State Democratic Chair LeRoy Jones on Wednesday ousted former Senate President Steve Sweeney from his role on the commission that redraws state legislative district boundaries, a stunning public re-opening of the rift between North and South Jersey Democrats.
Jones’ decision, which touches on one of the most politically important processes of the decade, comes a month after tensions boiled between members of the congressional redistricting commission, where there was deep mistrust between the panel’s two South Jersey members and the rest of its Democratic delegation over their proposed map and strategy.
“No person or organization’s goals and ambitions are above the interests of our party and the people of this State,” Jones, who chairs the five-member Democratic delegation on the commission — formally known as the Apportionment Commission — said in a statement announcing the change. “It is in that spirit and in reflection on input that the Apportionment Commission has received, that I have exercised my authority to make this change to the Democratic Delegation. This decision was necessary to protect the future of the Democratic Party, and the integrity of the Commission as a whole."
Jones, who also serves as Essex County Democratic chair, didn’t specify which “person or organization” he was referring to, but the target was obvious: the South Jersey Democratic machine, which has long been led by Sweeney and his childhood friend, insurance broker George Norcross.
According to two sources with knowledge of the process, Jones also removed two Democratic redistricting staffers with close ties to South Jersey Democrats: Michael Muller and Mickey Quinn. Both also worked for the Democratic congressional redistricting team.
Jones said in a letter to Secretary of State Tahesha Way that he replaced Sweeney with Laura Matos, a longtime Democratic operative from Belmar who’s an executive at the public relations firm Kivvit. Matos is Hispanic, and advocates had complained about the lack of a Hispanic member on the Democrats’ redistricting team.
“In appointing Laura Matos today, we are also taking a long overdue step to bring broader, more diverse voices and perspectives to the work that we have on the Apportionment Commission. In New Jersey, our diversity is our strength, and we must continue to build a party that reflects our great state,” Jones said in his statement.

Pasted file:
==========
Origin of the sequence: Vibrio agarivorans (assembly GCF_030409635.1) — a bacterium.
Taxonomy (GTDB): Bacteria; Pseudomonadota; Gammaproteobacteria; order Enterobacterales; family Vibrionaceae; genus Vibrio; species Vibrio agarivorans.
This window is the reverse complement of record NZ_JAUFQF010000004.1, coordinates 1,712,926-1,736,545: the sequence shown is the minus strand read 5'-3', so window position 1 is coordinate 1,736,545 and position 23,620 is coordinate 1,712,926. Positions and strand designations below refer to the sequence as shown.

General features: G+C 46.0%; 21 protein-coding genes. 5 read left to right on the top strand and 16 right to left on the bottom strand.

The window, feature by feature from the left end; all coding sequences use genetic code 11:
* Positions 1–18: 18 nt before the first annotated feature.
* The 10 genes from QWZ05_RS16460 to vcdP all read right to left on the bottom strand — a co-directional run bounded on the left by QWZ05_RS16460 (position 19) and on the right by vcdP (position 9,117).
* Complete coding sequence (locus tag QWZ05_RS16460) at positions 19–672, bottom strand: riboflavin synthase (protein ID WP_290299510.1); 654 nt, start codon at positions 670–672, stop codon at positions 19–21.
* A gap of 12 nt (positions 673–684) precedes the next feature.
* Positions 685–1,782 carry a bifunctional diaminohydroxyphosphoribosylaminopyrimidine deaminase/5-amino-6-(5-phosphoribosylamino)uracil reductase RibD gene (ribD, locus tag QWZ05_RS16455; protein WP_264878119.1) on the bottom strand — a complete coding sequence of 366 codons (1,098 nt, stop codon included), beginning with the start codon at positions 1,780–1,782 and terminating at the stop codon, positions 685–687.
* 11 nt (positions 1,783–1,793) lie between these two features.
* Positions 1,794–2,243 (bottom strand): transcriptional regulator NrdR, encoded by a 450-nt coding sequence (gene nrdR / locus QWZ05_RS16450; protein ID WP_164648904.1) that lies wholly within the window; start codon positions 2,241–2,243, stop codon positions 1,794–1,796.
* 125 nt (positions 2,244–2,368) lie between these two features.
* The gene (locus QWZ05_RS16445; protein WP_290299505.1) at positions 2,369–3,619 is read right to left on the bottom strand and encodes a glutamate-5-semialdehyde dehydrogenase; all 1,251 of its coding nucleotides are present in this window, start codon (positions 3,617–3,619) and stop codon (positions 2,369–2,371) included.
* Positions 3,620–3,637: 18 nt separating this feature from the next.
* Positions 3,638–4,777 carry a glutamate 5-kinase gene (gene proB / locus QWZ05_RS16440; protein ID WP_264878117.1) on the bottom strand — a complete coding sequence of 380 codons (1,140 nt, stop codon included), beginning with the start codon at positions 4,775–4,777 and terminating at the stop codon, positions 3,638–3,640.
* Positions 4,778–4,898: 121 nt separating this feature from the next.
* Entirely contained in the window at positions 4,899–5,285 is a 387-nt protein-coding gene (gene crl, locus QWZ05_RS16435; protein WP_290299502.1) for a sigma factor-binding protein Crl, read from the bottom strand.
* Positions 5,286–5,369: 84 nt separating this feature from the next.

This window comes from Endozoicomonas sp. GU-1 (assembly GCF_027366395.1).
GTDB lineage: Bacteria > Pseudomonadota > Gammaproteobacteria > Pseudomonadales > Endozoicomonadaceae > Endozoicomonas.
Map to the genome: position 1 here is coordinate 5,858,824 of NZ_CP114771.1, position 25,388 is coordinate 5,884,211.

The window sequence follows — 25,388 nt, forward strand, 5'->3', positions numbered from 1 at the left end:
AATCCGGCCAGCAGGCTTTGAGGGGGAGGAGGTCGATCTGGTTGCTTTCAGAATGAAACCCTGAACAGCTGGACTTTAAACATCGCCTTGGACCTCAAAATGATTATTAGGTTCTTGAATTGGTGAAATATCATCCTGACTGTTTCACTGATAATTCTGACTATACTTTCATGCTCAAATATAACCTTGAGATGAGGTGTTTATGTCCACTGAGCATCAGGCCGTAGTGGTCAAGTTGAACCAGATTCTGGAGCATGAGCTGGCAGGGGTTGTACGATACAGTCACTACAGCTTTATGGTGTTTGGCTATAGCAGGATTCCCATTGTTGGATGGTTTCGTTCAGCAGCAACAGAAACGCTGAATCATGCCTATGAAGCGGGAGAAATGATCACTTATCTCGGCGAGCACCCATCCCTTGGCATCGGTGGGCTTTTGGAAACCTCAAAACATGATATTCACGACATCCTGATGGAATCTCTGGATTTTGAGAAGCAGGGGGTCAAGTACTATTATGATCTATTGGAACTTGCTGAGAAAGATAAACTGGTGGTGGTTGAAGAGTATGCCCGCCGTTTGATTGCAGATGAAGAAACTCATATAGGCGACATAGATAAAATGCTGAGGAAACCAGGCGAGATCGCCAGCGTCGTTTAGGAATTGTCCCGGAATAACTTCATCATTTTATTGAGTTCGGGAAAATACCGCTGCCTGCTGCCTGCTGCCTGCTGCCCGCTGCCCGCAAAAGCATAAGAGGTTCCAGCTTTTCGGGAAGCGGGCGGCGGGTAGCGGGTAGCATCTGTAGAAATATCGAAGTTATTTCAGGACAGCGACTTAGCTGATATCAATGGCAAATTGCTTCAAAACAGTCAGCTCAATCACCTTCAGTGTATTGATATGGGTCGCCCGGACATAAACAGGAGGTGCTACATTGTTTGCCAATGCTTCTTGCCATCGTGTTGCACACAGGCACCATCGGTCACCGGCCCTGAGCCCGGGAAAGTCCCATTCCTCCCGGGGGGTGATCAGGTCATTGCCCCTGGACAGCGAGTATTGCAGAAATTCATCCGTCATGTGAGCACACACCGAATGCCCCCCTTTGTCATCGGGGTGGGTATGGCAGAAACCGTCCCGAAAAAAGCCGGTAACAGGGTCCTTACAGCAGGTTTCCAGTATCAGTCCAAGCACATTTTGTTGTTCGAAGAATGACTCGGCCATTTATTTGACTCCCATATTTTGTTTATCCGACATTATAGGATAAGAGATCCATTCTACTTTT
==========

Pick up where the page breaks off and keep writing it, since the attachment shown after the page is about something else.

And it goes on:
The commission includes five Democrats, five Republicans and tie-breaker Philip Carchman, who was appointed by state Supreme Court Chief Justice Stuart Rabner.
Reached by phone, Sweeney — an ironworkers union executive — said he was just learning about Jones’ decision but was going into a work meeting and declined to immediately comment. Muller and Quinn did not immediately return calls seeking comment.
Sweeney, the longest serving Senate president in state history, lost reelection in November to Republican Ed Durr in what many say was the biggest political upset in state history. Shortly after Sweeney’s loss, Jones told POLITICO he had no plans to remove Sweeney from the Apportionment Commission, even though it put Sweeney in a position to help redraw his old legislative district.
Since then, Sweeney has privately told allies he plans to run for governor in 2025.
Jones did not return a phone call seeking comment. But three sources with knowledge of his decision said it stemmed from the infighting between the two South Jersey members of the congressional redistricting commission and its other four Democrats, as well as early tensions on the Apportionment Commission, which must approve a new state legislative map by March.
During congressional redistricting, South Jersey Democratic members Dana Redd, a former Camden mayor, and Jeff Nash, a Camden County commissioner, clashed with the four other Democrats over late-proposed changes to several districts, including the 1st Congressional District that’s represented by Donald Norcross, one of George Norcross’ brothers. During the process, Democrats privately expressed concerns that the South Jersey members could withhold their votes or even strike a backroom deal with members of the Republican delegation.
As the congressional redistricting process was wrapping up, Redd wrote an email to the commission’s tie-breaking member, John Wallace Jr., seeking to extend the process — something most of the Democratic delegation did not want to do. Wallace chose the Democrats’ map, which has led to a lawsuit from the GOP members of the delegation.
While Jones and his allies were careful to frame Jones’ decision to oust Sweeney as a way to bolster Democrats’ chances in the redistricting process, it comes two-and-a-half months after South Jersey’s Democratic legislative delegation — the most cohesive in the state — suffered perhaps its largest political blow in recent memory, losing two of its six state Senate seats and four of its 12 Assembly seats.
Despite their smaller size, South Jersey Democrats’ lock step voting had allowed them to often dominate state Democratic politics, taking advantage of the fractious political machines further north to build alliances.
North Jersey Democrats are also pushing back on South Jersey’s power knowing that the state’s population growth in the last Census was concentrated in its heavily Democratic northeastern counties.